If you’re reading this, chances are you have some questions around if, when, and how to introduce a security object to your little one, or if it’s even a good idea. Some parents wonder if it will disrupt sleep training efforts or if it will make it difficult for your child to self soothe on their own. Good news — when your child is old enough to have a security object, there’s no need to avoid a lovey.
When your child is ready (and when it’s safe) to introduce a security object, it may actually help improve any sleep training you’re currently doing or plan to do in the future.
Here’s what you need to know about the importance of a security object as well as when and how to go about introducing one.
The Importance of Security Objects For Children
As your baby gets older and hits more and more developmental milestones, it’s normal to start to notice many changes, including separation anxiety and sleep regressions, which is where a security object can be very helpful — they may help your little one feel more secure.
These security objects, often referred to as a lovey, are meant to be soothing, and some find loveys to be a total game-changer when it comes to helping a child self soothe.
The lovey you choose will also depend on your child’s preference. While some little ones may prefer a small stuffed animal, others may prefer a lovey style blanket.
Some children even prefer security objects like teethers or soft baby books, so finding what your child bonds to and finds comfort with is key.
How to Introduce a Lovey
#1 Make Sure it’s Safe & Age Appropriate: First, and foremost, it’s important to make sure that the lovey is safe and age-appropriate. It’s recommended that children don’t sleep with any objects in their crib until they are 12 months of age.
When your child is ready to have a lovey, you also want to make sure that whatever the security object is, it doesn’t have any small pieces that could be a choking hazard. You’ll also want to make sure that the lovey can’t be used as a step that your child can use to climb out of the crib.
If you have questions about what’s age-appropriate and safe, always run it past your child’s pediatrician first.
#2 Find Something Your Child Likes
As you try out different security objects, tune into what your child really connects and bonds with! Every child will have a different preference. You can even place a few options in their crib and let them choose with time. Typically they will favor one item.
#3 Incorporate The Security Object Into Your Daytime Play Routine
When first introducing a security object, it may be helpful to introduce it during daytime play when you are transitioning to a nap or the evening routine. It can be used as an object that your child will not only bond to, but also associate with sleep.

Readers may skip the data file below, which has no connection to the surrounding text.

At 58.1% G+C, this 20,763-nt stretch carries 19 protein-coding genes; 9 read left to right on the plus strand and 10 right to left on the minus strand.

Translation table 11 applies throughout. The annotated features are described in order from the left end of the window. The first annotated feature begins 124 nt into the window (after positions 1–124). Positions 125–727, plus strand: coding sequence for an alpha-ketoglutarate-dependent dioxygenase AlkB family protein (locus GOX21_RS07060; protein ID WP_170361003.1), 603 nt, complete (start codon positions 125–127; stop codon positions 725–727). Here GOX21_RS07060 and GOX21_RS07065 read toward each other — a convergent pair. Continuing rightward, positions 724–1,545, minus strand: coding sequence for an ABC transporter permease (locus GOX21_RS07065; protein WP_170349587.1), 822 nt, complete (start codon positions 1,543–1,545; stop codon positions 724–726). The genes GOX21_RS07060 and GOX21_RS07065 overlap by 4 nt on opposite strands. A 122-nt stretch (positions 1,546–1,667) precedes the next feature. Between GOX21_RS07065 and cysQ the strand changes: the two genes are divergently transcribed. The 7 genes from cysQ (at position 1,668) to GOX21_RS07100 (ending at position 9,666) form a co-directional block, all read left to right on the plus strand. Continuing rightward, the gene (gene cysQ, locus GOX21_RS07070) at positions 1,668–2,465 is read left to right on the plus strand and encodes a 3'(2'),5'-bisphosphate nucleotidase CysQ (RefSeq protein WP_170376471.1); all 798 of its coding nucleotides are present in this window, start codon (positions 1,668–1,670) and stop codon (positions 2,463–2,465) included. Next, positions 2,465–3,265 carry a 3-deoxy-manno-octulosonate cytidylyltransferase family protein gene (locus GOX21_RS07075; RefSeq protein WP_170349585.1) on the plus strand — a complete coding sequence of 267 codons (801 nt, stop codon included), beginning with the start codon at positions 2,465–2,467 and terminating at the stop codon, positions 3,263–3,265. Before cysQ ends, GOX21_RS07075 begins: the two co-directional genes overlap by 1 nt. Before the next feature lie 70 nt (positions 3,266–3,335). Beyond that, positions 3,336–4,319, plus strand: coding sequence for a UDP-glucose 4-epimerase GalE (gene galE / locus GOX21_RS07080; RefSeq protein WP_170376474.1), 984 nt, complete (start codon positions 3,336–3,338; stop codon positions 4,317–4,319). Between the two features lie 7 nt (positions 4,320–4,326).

#4 Incorporate The Lovey Into The Bedtime Routine
If you already have an established bedtime routine, it’s a great time to start incorporating this security object. Bring the lovey into the before-bed storytime! I introduced one to my youngest child by making his lamb (AKA Lambie) sing Baby Shark each night before bedtime, he would laugh and laugh and grab it tight.
Note that while some parents find loveys to be extremely helpful, not all children need one, and some won’t even take to a security object at all. It all comes down to really seeing what works best for you and your child.
When to Introduce a Lovie
It’s also important to note that The American Academy of Pediatrics states that infants under the age of one should not have any objects in their crib. You can do a slow introduction of one around 10 months by allowing monitored playtime with it, or allow them to hold during a nursing session or nap / bedtime routine, but do not allow your little one to sleep with it until they reach the 1 year birth date. If you have any questions about what is appropriate for your child to sleep with and when always speak with your child’s pediatrician or you can reach out to me.
Loveys Can Be Game-Changing Tools For Better Sleep
If your child is old enough to use a lovey and is struggling with sleep regressions or even separation anxiety, a lovey may be a great tool. It may help provide your little one with a comfort item that helps them feel secure.
Still have questions about loveys and sleep? Drop your questions below in the comments section, or email me to schedule a FREE 30 minute discovery call!